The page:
10. U. S. Department of Agriculture Funded Research on Global Warming

Wisconsin State Journal Editorial
Published May 5, 2013

“Research to the rescue”
Federal investment in university research can help agriculture face the challenge of global warming.

On his trip to Wisconsin last week, U.S. Agriculture Secretary Tom Vilsack announced a prime example of the kind of smart investment the federal government should make to confront climate change and support the economy.

UW-Madison and six other universities are to share a $9.9 million grant for a five-year research project aimed at reducing the dairy industry’s greenhouse gas emissions. The project is especially important to Wisconsin, where the dairy industry contributes more than $26 billion a year to the state’s economy. Climate change is a threat to the industry and, consequently, a threat to Wisconsin’s economy.

In the long term, climate change puts Wisconsin at risk of becoming less desirable as a location for dairying. But of more immediate concern is the dairy industry’s contribution to climate change.

The industry produces 2 percent of U.S. greenhouse gas emissions, which tend to keep more heat in the atmosphere. Customers, including Wal-Mart, are pressuring the industry to cut emissions. Furthermore, the prospect of federal regulation looms.

In response, the industry has pledged to cut emissions by 25 percent in the next seven years.

Just as climate change poses a threat, the response poses an opportunity. By finding ways to cut emissions, the industry can improve efficiency, which would boost profits.

University research on new technologies and strategies can play a central role in helping the industry meet its challenges and take advantage of its opportunities, as a look through history demonstrates.

Wisconsin was a wheat-growing state in the 1800s. But when wheat farming declined, University of Wisconsin research helped the state become “America’s Dairyland.” During the Dust Bowl on the Great Plains in the 1930s, university research found farming methods that cut down on wind erosion. After the Dust Bowl, university research helped produce higher-yielding hybrid crops.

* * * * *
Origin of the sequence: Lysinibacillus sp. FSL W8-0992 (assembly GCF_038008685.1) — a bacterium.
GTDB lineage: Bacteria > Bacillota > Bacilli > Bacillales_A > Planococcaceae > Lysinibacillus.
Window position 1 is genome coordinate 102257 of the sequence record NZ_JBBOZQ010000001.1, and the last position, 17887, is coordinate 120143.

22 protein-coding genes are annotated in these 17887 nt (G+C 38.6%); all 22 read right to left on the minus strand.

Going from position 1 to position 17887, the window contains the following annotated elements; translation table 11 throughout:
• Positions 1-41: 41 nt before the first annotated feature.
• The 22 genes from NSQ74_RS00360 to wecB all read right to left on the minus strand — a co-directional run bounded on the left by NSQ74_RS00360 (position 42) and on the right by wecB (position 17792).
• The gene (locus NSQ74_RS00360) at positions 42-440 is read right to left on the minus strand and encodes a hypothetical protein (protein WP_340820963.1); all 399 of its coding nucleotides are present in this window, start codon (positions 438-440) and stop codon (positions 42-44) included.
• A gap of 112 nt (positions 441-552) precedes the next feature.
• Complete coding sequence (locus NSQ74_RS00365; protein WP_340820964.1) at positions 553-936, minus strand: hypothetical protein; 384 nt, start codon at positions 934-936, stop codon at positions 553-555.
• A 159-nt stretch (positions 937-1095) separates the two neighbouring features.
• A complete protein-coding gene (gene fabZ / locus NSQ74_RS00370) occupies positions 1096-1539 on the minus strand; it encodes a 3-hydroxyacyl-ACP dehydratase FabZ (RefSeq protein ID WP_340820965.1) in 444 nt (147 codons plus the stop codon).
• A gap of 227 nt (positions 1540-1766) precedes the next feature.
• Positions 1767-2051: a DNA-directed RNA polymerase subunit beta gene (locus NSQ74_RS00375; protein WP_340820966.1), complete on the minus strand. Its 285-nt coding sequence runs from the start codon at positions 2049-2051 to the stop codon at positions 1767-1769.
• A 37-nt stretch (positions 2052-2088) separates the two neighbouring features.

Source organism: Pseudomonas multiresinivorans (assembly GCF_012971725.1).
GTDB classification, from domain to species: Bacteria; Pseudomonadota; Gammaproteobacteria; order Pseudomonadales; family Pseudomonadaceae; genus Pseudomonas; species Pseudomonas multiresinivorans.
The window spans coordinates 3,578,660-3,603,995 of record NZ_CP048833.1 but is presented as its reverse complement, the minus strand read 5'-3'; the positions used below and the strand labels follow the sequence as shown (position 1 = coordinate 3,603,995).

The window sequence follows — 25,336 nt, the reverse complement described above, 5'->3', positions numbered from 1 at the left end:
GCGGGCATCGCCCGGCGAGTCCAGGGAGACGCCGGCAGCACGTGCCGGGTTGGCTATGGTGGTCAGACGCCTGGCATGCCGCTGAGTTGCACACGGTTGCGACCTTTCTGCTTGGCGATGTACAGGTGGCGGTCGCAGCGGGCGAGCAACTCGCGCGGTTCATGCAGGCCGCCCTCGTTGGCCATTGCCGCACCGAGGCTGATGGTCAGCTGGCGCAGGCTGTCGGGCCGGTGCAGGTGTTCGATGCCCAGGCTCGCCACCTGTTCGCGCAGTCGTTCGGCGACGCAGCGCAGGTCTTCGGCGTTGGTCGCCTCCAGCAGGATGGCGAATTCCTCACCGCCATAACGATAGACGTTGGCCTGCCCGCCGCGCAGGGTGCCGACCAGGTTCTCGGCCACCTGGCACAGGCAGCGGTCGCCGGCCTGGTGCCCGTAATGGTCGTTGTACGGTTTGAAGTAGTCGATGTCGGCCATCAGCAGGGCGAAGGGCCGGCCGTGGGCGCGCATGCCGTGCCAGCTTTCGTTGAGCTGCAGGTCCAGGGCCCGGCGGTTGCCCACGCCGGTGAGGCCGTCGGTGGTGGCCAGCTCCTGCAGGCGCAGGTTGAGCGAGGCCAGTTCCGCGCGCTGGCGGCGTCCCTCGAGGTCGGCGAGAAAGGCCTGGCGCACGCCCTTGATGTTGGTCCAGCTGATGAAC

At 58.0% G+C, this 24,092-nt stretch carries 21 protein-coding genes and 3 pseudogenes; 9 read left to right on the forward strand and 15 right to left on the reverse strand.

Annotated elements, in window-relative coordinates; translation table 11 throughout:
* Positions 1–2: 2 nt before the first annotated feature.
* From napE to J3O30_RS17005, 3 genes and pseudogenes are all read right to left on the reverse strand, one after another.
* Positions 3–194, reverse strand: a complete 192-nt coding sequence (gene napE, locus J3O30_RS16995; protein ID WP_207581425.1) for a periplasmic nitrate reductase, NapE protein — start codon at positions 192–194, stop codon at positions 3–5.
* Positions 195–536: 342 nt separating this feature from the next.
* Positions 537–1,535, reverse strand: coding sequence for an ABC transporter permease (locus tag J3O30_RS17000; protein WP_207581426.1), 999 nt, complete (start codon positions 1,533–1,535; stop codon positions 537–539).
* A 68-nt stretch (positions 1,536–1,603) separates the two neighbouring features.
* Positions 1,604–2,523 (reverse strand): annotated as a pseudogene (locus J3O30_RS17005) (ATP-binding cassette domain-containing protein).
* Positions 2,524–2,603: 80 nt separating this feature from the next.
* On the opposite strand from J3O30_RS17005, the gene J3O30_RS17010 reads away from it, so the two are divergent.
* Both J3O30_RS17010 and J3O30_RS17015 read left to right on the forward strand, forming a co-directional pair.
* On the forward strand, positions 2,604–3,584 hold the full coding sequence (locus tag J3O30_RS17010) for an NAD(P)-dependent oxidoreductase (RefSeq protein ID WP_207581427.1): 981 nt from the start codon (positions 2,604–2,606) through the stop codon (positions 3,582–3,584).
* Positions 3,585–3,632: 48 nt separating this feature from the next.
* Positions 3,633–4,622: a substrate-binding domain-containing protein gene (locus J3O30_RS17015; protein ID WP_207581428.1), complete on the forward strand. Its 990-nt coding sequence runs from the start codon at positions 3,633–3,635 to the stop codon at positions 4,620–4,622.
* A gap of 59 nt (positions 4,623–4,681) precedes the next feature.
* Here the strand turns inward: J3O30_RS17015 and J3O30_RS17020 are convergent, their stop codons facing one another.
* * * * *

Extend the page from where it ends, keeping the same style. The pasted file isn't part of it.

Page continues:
No doubt, some wag will ridicule the USDA grant as a waste of taxpayer money on a study of manure, which indeed will be a part of the research. But while these are times to control government spending, these are also times to invest in the country’s future.

Investing in research to combat climate change and improve the dairy industry is the right priority.

Published in Wisconsin State Journal on May 19, 2013
Question Asked: Is research key to helping Wisconsin farmers deal with climate change?

“Let fossil fuel industry fund research”

I have reservations about this federally funded university study on the dairy industry reducing its greenhouse gas emissions.

Industries knew the importance of stabilizing greenhouse gas concentrations in the atmosphere at the United Nations’ 1992 Earth Summit in Rio de Janeiro, Brazil. President George H. W. Bush signed an agreement at the summit.

Besides being too little in the fight against global warming, UW-Madison’s research grant seems too late.

Unfortunately for us, few U.S. industries took the threat of climate change seriously enough to begin researching ways to reduce emissions 20 years ago.

Now that we are beginning to experience effects of the increasingly warmer atmosphere — rising sea levels, higher temperatures, melting polar ice caps — the Department of Agriculture finally decides it’s time to fund research into reducing dairy’s contribution to the “problem” (catastrophe) of global warming.

Who should fund the studies? Global warming scientists have pinpointed the majority of this problem to fossil fuel burning. That industry should be tapped to fund the lion’s share of funding, not the American taxpayers.

— Michael Neuman, Madison

“Let farmers lead the way”

Of course research is key to helping Wisconsin farmers deal with climate change. And not just farmers — research helps all of us.